– Lane Simond:
While Sparta Group’s recycling facility is focused on e-waste, company officials are always keeping an eye on what others are doing to address the consumer waste dilemma. Recently, Sparta staff learned about FABSCRAPS, a non-profit organization in Philadelphia that reclaims and recycles post-consumer fabric waste.
While FABSCRAPES gives clothing designers in the New England area the opportunity to use more eco-friendly materials, Sparta management hope it’s an idea that will take off in other U.S cities and around the world.
“Any time we hear of an effort to divert waste from landfill, we like to give a shoutout to those involved. FABSCRAPS may not solve the textile waste problem alone, but such efforts are what can inspire others to divert waste. That’s how we can tackle the climate change challenge – inspiring each other to step up,” said John O’Bireck President and Chief Technology Officer at Sparta Group.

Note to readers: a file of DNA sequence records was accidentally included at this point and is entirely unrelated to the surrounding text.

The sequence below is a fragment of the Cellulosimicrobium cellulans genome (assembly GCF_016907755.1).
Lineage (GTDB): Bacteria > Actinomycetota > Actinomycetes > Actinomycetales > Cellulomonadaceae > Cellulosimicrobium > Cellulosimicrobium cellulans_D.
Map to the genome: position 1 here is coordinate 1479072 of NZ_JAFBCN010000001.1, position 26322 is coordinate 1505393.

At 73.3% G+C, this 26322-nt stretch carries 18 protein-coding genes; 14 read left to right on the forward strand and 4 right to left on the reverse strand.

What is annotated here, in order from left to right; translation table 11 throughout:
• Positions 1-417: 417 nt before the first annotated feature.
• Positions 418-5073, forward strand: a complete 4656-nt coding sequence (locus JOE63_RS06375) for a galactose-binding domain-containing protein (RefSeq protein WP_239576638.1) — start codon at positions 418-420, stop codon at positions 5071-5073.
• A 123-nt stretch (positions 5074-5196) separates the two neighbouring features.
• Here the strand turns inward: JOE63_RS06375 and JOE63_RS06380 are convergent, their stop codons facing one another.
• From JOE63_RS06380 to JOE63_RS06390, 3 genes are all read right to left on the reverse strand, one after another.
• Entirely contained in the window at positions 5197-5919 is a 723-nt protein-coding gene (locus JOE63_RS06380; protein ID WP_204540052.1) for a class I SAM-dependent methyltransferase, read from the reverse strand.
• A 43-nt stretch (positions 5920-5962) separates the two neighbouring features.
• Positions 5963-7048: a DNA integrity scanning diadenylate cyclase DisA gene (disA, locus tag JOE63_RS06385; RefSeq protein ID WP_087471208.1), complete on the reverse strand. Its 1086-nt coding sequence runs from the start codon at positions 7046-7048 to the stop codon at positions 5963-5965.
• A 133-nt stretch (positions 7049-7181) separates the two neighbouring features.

Millions of tonnes of textiles end up in the trash every year. FABSCRAPS prevents swatches, scraps, and even excess trim from being dumped in the garbage. None of the fabrics have been used/worn before.
According to the green design and lifestyle site, inhabitat.com, FABSCRAPS has a shop in the BOK building in South Philadelphia and has partnered with Nordstrom to develop a portal that will allow brand partners to access environmental impact data. The idea is that the portal will help increase supply chain visibility thus encouraging more responsible decision making in the fashion industry.
To check out FABSCRAPS click here.
FABSCRAPS isn’t the only organization trying very hard to deal with textile waste. For example, in the United Kingdom there is an app called re-Gain that consumers can use to save, drop off, and recycle their clothing while gaining coupons, then there is Pure Waste in Finland. Pure Waste sells fabrics and clothing made from recycled textiles.
While Sparta is not currently in the textile recycling sector, they are a progressive organization so management try to keep an eye on all sectors that are striving to reduce waste.
“No matter what the sector is, if you are recycling some sort of waste, there is a chance we can learn something from you. At the same time, people can learn something from us while we focus on e-waste recycling,” said O’Bireck.